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Severity and Type of Psychotic Illness as a Function of Personality

Published online by Cambridge University Press:  29 January 2018

R. M. Verma
Affiliation:
Holloway Sanatorium, Virginia Water, Surrey
H. J. Eysenck
Affiliation:
Institute of Psychiatry, De Crespigny Park, London, SE5 8AF

Extract

Eysenck (1952a) has postulated the existence of three main dimensions of personality: Extraversion, Neuroticism and Psychoticism. These are conceived of as independent of each other, and as continuous, with neurotics and psychotics respectively marking the extreme ends of the N and P dimensions. Within each dimension, the particular type of neurotic or psychotic illness is considered to be determined by the degree of extraversion of the patient; thus dysthymic and hysterical disorders mark the introverted and extraverted types of neurotic illness (Eysenck, 1947), while within the psychotic field degree of social withdrawal might be considered to be the variable most closely related to introversion/ extraversion (Venables and Wing, 1962). Hypotheses have also been formulated to account for the causal factors underlying E and N (Eysenck, 1967), although no such hypotheses have been elaborated with respect to P. A special statistical technique (criterion analysis—Eysenck, 1950) has been worked out to test the crucial question of continuity between normal and abnormal (neurotic and psychotic) populations with respect to N and P; application of this method has given support to the theory of continuity (Eysenck, 1950, 1952b).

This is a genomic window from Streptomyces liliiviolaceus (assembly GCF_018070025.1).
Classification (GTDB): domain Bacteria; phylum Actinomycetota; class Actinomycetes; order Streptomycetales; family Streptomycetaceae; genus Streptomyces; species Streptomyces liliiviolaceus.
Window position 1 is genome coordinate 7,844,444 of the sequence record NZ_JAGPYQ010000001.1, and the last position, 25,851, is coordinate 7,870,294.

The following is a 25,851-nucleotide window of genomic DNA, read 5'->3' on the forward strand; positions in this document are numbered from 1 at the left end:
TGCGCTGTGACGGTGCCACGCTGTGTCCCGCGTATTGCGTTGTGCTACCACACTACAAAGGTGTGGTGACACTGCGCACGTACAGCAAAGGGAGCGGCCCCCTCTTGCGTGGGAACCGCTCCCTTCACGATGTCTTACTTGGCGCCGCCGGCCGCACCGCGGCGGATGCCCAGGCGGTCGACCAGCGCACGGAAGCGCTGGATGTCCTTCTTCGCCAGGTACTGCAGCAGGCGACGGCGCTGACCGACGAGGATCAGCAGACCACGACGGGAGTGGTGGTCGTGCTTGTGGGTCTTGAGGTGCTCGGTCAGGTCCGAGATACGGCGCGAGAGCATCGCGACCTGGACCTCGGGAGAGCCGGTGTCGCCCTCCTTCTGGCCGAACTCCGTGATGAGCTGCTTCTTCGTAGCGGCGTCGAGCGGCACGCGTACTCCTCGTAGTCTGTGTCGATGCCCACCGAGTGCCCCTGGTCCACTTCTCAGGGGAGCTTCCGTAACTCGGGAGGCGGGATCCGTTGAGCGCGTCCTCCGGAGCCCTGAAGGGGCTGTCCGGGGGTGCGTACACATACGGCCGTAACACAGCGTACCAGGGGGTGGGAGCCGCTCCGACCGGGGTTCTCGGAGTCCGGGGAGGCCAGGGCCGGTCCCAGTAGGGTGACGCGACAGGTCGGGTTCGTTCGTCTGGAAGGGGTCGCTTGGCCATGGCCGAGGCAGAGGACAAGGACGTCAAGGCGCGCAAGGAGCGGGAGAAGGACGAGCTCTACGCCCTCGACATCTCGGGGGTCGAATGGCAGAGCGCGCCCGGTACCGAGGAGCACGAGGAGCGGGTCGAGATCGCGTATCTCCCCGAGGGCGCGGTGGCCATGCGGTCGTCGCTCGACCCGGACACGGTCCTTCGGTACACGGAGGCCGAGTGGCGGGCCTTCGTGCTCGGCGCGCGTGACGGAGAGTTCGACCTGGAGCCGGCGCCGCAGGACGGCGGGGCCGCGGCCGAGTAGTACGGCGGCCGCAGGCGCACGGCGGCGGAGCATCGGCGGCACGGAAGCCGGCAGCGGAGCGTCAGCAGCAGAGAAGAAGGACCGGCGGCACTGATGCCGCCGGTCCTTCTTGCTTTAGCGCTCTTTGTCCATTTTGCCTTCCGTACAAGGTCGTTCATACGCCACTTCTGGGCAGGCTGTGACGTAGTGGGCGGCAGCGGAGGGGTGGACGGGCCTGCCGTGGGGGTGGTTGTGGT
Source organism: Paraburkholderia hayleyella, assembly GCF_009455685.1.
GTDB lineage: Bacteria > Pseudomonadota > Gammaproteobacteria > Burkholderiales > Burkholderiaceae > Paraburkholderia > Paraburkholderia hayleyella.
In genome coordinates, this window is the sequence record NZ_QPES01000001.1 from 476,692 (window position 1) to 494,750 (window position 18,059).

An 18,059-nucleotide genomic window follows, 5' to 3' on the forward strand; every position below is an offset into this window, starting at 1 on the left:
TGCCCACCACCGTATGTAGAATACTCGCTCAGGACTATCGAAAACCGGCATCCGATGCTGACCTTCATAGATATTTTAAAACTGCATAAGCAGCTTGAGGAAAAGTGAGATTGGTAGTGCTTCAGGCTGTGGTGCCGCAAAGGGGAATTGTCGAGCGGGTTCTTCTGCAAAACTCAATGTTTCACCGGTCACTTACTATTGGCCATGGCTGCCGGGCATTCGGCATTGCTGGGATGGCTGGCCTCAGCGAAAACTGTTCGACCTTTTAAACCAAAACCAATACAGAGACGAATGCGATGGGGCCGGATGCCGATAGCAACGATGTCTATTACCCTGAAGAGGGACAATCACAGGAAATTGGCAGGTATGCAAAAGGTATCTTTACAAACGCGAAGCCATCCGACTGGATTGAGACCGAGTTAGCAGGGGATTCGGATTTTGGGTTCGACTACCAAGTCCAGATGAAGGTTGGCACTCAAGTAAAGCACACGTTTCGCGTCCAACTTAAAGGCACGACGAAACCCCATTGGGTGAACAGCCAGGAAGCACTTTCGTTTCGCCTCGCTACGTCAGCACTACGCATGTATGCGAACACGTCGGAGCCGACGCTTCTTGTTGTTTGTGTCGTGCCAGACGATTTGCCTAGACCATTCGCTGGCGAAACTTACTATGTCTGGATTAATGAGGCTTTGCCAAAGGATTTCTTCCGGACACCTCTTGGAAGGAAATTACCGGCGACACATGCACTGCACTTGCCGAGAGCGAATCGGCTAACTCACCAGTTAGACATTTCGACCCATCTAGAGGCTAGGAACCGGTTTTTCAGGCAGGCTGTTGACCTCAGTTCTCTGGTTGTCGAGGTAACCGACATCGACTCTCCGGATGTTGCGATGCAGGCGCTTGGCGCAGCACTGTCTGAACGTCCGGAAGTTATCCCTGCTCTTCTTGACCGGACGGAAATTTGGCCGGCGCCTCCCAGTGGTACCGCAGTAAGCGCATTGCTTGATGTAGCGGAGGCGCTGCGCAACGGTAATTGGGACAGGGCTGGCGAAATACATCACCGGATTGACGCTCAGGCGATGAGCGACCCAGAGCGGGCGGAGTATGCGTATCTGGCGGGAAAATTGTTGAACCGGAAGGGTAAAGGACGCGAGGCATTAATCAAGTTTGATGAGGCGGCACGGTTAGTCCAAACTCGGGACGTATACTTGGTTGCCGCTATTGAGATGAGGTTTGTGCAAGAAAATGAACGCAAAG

Type
Research Article
Copyright
Copyright © Royal College of Psychiatrists, 1973 

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